WELLINGTON, New Zealand (AP) — Jacinda Ardern has been riding a wave of popularity since taking over as New Zealand's opposition leader last month. The 37-year-old is hoping to unseat conservative Prime Minister Bill English, 55, when the nation votes in the general election on Saturday.
Ardern's liberal Labour Party is promising to build thousands of affordable homes to combat runaway housing prices, to clean up rivers and to invest in education. Her opponent is campaigning on his success steering a growing economy and is promising tax cuts.
Opinion polls have been volatile but indicate a close race.
Ardern talked to The Associated Press about being thrust into the role of party leader after her predecessor Andrew Little unexpectedly resigned, her views on why the economy is failing to deliver and the appropriateness of campaign-trail questions about whether she plans to have children while in office.
"Our view is that you've got to look beyond just simple measures of growth, and look at the wellbeing of your communities. And whether or not people feel like they're better off. If you've got a housing crisis, and the worst homelessness numbers that we've seen in some time, does that demonstrate a successful economy? If you've got people who aren't able to access health care, or if you have educational success in some areas declining? In our mind, we actually have to get some of our basics right again. That's really how you build the foundation for a thriving economy."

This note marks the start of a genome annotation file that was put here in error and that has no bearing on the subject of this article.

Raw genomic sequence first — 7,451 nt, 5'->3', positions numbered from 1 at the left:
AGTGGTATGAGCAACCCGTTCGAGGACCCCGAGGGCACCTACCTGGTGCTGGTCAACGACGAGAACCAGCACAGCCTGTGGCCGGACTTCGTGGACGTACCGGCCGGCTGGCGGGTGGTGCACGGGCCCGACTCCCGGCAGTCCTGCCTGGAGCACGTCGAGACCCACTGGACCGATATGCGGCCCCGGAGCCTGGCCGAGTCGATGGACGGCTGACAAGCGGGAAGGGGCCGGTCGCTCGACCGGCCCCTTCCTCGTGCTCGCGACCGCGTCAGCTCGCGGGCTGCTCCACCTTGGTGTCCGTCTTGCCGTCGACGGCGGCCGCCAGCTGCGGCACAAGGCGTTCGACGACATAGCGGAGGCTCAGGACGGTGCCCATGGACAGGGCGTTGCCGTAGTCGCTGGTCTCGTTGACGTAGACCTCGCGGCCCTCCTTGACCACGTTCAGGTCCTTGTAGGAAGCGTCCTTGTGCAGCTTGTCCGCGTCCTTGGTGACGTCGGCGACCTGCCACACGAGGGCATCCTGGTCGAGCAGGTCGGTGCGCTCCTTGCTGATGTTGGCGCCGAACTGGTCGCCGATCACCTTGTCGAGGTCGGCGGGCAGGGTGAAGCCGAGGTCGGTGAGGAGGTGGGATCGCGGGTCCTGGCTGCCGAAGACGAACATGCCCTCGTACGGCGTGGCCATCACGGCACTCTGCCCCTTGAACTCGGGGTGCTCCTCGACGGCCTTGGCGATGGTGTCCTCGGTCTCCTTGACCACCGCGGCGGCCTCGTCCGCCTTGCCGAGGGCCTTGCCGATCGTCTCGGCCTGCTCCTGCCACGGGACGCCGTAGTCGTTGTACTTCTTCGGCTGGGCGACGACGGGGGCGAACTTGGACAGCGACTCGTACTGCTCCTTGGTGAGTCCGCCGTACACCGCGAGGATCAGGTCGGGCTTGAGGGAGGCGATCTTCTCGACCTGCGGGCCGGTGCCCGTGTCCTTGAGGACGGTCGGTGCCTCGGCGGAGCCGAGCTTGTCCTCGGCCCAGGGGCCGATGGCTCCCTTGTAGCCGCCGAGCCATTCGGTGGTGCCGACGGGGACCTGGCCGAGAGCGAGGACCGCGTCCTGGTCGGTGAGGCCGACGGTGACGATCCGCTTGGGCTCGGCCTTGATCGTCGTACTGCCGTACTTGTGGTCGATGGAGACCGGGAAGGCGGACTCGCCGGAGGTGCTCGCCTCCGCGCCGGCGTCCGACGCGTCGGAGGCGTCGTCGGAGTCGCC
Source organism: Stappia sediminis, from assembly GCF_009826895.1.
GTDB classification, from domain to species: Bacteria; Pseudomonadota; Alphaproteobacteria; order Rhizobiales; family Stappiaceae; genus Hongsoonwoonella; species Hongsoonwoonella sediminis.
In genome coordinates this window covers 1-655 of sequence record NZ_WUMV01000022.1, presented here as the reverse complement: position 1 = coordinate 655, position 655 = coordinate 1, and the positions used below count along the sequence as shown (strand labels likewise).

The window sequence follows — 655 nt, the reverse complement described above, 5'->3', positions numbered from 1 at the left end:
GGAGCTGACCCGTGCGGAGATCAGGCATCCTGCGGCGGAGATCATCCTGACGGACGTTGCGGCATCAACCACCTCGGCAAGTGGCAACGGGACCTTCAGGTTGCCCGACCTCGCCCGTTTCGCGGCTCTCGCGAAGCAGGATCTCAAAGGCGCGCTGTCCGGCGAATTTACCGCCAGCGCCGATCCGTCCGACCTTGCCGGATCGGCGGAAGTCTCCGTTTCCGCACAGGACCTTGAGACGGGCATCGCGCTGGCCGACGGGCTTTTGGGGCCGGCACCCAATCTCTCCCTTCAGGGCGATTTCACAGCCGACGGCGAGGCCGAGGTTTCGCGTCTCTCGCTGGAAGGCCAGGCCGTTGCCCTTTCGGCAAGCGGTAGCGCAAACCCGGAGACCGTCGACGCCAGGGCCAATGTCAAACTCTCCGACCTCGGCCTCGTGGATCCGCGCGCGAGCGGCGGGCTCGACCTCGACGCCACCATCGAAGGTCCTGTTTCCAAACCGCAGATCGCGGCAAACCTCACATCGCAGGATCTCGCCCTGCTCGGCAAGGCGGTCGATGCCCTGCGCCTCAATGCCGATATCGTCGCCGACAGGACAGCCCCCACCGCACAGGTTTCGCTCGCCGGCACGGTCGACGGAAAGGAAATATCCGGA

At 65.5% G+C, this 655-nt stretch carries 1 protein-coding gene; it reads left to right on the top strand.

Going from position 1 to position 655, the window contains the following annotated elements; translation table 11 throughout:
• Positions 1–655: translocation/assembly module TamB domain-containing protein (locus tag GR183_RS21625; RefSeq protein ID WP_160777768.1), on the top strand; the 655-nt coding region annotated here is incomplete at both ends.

"Gosh there's such a range of issues that we have to tackle in the housing market that have given rise to where we are now. In part, we've certainly taken the view that the ability for foreign speculators to invest in the domestic market has been problematic ... but actually our view is that there also just hasn't been the ability for the market to meet the demand."
"I'd have to say it was probably the most idyllic upbringing I could have really hoped for. We had a small orchard, my father was a policeman, my mom ran our school cafeteria. But as a family, for a number of years, we kept that orchard ticking over, exporting just a little bit of fruit. And so I learned to drive tractors and cherry pickers, and use a grader, and all of the things that come with being a semirural kid. But it was a great start in life, and one I'm really grateful to have had."
"Andrew (Little) made a decision as leader of the Labour Party that he thought that our chances might be different if someone else was at the helm, and then went from making that decision to nominating me to take on the role, which I found pretty extraordinary. And so to be honest there's been very little time to reflect on that moment. We've had to move straight into campaign mode, reorganizing some of our campaign plans and strategy. And I've enjoyed the pace of that, I've enjoyed the ability to simply make decisions that instinctively feel like the right thing to do, that connect into the vision that we have for where New Zealand needs to go."
"I think probably actually the evening I was elected to be leader, someone asked me the question around my plans to have children or not. And it's a question that I've faced frequently in politics that wasn't new at all. ... I see myself opening up to them as being completely separate as the debate to whether another woman should have to answer those questions. And I chose to strongly defend the fact that no woman should be expected, in the workplace, to have to answer that question. It anticipates that they can A) predict their future and B) that actually anyone has the right to ask that. That really does prejudice someone's opportunities, and in 2017 just shouldn't be the question that women are being asked."